It's no doubt little consolation to Janko Tipsarevic after dropping an epic five-set classic to David Ferrer in the U.S. Open quarterfinals Thursday, but the hard-luck Serbian did deliver the shot of the tournament in a losing effort.
At 1-1 in the second-set tiebreaker with Tipsarevic already trailing by a set, Ferrer unleashed a crosscourt backhand that appeared destined to be a winner the moment it left his racquet. Improbably, Tipsarevic not only ran the ball down but also hit a winner of his own, a desperation lunging backhand passing shot that started well wide of the line yet somehow fell inches inside it.
The shot helped eighth-seeded Tipsarevic build the momentum he needed to seize control of the tiebreaker and capture the second and third sets, but he couldn't quite close out the notoriously relentless Ferrer. Even after Tipsarevic built a 4-1 fifth-set lead and had Ferrer at 15-30 on his own serve, the fourth-seeded Spaniard refused to give up, rallying to force a decisive tiebreaker and winning it 7-4.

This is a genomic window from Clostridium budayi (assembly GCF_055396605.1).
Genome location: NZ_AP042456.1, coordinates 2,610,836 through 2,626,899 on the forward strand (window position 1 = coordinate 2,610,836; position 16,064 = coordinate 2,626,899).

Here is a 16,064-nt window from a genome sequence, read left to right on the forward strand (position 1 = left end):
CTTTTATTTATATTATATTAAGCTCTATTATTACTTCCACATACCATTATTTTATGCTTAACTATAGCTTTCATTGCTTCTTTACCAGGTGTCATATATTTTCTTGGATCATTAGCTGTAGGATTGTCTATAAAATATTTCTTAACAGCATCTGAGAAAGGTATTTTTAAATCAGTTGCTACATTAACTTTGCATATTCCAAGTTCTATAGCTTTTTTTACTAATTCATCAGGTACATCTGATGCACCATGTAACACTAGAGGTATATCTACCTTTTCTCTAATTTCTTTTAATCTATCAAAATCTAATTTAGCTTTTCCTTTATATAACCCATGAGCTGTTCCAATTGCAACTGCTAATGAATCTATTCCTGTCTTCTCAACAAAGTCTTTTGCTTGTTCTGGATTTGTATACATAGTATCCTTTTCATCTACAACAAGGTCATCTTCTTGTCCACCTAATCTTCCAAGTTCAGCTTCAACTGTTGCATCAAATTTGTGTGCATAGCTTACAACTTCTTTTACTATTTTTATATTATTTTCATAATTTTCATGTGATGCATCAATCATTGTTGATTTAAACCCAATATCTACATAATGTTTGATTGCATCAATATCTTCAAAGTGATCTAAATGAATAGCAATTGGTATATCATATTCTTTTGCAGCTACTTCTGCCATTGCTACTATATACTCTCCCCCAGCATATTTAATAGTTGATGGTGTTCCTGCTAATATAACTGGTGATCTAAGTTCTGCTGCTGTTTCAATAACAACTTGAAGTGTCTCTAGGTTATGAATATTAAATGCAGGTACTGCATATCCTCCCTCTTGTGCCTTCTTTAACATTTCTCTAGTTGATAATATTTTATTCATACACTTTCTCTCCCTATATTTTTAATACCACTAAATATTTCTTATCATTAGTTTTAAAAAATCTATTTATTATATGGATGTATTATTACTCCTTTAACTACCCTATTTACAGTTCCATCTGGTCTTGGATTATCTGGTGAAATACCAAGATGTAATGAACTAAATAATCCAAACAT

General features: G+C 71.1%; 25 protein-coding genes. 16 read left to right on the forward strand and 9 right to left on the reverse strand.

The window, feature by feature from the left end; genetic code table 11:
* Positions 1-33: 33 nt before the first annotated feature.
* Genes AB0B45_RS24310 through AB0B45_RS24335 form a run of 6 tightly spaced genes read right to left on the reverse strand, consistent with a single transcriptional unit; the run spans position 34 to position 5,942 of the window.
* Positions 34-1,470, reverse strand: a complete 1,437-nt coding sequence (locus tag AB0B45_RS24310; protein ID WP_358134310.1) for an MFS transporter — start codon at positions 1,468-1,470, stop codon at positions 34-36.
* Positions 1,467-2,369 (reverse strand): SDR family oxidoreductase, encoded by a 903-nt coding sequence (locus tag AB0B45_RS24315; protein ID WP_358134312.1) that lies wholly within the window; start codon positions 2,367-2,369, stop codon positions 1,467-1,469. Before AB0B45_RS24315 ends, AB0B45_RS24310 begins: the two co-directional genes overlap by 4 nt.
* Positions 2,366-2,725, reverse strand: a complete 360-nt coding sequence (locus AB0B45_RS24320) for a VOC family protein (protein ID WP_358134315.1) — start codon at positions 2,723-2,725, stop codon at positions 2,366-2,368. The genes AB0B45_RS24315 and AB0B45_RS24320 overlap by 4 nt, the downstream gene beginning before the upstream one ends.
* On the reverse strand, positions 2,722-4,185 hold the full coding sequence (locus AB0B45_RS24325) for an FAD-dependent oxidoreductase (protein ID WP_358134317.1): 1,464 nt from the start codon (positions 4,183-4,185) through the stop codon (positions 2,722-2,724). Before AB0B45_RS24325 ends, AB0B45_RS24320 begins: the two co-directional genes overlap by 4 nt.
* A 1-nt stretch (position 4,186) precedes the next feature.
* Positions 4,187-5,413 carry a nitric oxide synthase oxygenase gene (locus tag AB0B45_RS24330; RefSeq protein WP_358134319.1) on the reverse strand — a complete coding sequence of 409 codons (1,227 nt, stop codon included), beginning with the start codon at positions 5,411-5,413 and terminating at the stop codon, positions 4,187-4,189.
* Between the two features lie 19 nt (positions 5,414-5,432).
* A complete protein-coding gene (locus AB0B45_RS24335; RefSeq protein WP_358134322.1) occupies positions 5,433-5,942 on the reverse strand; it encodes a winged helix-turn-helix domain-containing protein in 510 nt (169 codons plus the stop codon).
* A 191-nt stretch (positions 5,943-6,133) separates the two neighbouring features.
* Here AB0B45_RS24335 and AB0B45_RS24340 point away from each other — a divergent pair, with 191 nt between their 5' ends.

The comeback from Ferrer coincided with a nasty tumble by Tipsarevic in which he landed hard on his left hip. That was one of the turning points of the match, yet Tipsarevic opted not to use it as an excuse, noting that both men played high-quality tennis from the start of the match until the final point.
"Both of us had chances," Tipsarevic said. "Especially because he played a really good game a 4-2, I really don't think I screwed up in any way, that I played bad or I mishit or I double faulted or something like that. I'm just feeling bad I'm not on the other side of the outcome."
Ferrer advances to face Novak Djokovic on Saturday, a huge opportunity for a player who has lost all three of his previous grand slam semifinal appearances. Tipsarevic leaves New York proud of what he accomplished yet disappointed at what might have been.